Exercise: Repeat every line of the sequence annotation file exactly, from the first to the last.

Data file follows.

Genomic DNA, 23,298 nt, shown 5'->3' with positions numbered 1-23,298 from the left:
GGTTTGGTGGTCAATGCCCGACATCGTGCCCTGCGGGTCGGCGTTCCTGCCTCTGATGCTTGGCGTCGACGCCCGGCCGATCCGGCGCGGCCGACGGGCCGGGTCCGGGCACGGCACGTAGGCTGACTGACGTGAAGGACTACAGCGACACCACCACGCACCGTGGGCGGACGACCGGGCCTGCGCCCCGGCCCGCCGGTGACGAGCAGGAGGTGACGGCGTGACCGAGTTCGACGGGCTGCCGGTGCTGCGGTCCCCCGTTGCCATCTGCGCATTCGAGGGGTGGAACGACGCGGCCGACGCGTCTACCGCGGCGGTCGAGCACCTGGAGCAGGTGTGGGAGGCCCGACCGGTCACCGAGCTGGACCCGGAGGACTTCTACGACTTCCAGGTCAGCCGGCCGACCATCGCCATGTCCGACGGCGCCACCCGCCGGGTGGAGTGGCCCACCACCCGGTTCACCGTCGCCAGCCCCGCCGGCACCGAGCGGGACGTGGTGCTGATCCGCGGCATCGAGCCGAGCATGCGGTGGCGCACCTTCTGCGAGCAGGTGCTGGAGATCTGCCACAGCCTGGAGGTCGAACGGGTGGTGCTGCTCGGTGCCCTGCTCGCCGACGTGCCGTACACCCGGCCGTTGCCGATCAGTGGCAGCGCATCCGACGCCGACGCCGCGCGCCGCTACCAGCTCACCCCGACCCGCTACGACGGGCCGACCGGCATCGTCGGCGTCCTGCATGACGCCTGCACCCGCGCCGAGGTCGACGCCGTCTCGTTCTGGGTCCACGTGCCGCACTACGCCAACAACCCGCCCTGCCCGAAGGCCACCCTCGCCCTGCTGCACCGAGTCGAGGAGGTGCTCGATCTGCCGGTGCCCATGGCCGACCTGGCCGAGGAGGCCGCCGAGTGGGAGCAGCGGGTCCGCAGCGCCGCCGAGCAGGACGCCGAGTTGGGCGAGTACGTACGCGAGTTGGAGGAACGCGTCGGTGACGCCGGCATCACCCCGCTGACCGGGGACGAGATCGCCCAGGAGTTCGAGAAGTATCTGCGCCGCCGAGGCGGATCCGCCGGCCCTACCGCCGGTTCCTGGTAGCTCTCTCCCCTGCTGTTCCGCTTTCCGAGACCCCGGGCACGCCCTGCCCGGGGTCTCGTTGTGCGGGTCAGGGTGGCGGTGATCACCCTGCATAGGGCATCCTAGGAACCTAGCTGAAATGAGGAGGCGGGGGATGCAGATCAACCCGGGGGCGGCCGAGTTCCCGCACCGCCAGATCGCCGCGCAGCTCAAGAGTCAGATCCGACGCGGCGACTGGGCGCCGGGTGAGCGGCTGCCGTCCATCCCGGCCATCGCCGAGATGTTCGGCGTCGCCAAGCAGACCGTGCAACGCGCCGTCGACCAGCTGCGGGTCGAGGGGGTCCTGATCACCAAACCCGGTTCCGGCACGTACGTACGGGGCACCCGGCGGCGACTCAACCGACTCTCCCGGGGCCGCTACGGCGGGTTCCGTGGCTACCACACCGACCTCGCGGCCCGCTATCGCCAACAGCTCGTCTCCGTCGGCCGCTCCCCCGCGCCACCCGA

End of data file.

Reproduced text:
Genomic DNA, 23,298 nt, shown 5'->3' with positions numbered 1-23,298 from the left:
GGTTTGGTGGTCAATGCCCGACATCGTGCCCTGCGGGTCGGCGTTCCTGCCTCTGATGCTTGGCGTCGACGCCCGGCCGATCCGGCGCGGCCGACGGGCCGGGTCCGGGCACGGCACGTAGGCTGACTGACGTGAAGGACTACAGCGACACCACCACGCACCGTGGGCGGACGACCGGGCCTGCGCCCCGGCCCGCCGGTGACGAGCAGGAGGTGACGGCGTGACCGAGTTCGACGGGCTGCCGGTGCTGCGGTCCCCCGTTGCCATCTGCGCATTCGAGGGGTGGAACGACGCGGCCGACGCGTCTACCGCGGCGGTCGAGCACCTGGAGCAGGTGTGGGAGGCCCGACCGGTCACCGAGCTGGACCCGGAGGACTTCTACGACTTCCAGGTCAGCCGGCCGACCATCGCCATGTCCGACGGCGCCACCCGCCGGGTGGAGTGGCCCACCACCCGGTTCACCGTCGCCAGCCCCGCCGGCACCGAGCGGGACGTGGTGCTGATCCGCGGCATCGAGCCGAGCATGCGGTGGCGCACCTTCTGCGAGCAGGTGCTGGAGATCTGCCACAGCCTGGAGGTCGAACGGGTGGTGCTGCTCGGTGCCCTGCTCGCCGACGTGCCGTACACCCGGCCGTTGCCGATCAGTGGCAGCGCATCCGACGCCGACGCCGCGCGCCGCTACCAGCTCACCCCGACCCGCTACGACGGGCCGACCGGCATCGTCGGCGTCCTGCATGACGCCTGCACCCGCGCCGAGGTCGACGCCGTCTCGTTCTGGGTCCACGTGCCGCACTACGCCAACAACCCGCCCTGCCCGAAGGCCACCCTCGCCCTGCTGCACCGAGTCGAGGAGGTGCTCGATCTGCCGGTGCCCATGGCCGACCTGGCCGAGGAGGCCGCCGAGTGGGAGCAGCGGGTCCGCAGCGCCGCCGAGCAGGACGCCGAGTTGGGCGAGTACGTACGCGAGTTGGAGGAACGCGTCGGTGACGCCGGCATCACCCCGCTGACCGGGGACGAGATCGCCCAGGAGTTCGAGAAGTATCTGCGCCGCCGAGGCGGATCCGCCGGCCCTACCGCCGGTTCCTGGTAGCTCTCTCCCCTGCTGTTCCGCTTTCCGAGACCCCGGGCACGCCCTGCCCGGGGTCTCGTTGTGCGGGTCAGGGTGGCGGTGATCACCCTGCATAGGGCATCCTAGGAACCTAGCTGAAATGAGGAGGCGGGGGATGCAGATCAACCCGGGGGCGGCCGAGTTCCCGCACCGCCAGATCGCCGCGCAGCTCAAGAGTCAGATCCGACGCGGCGACTGGGCGCCGGGTGAGCGGCTGCCGTCCATCCCGGCCATCGCCGAGATGTTCGGCGTCGCCAAGCAGACCGTGCAACGCGCCGTCGACCAGCTGCGGGTCGAGGGGGTCCTGATCACCAAACCCGGTTCCGGCACGTACGTACGGGGCACCCGGCGGCGACTCAACCGACTCTCCCGGGGCCGCTACGGCGGGTTCCGTGGCTACCACACCGACCTCGCGGCCCGCTATCGCCAACAGCTCGTCTCCGTCGGCCGCTCCCCCGCGCCACCCGA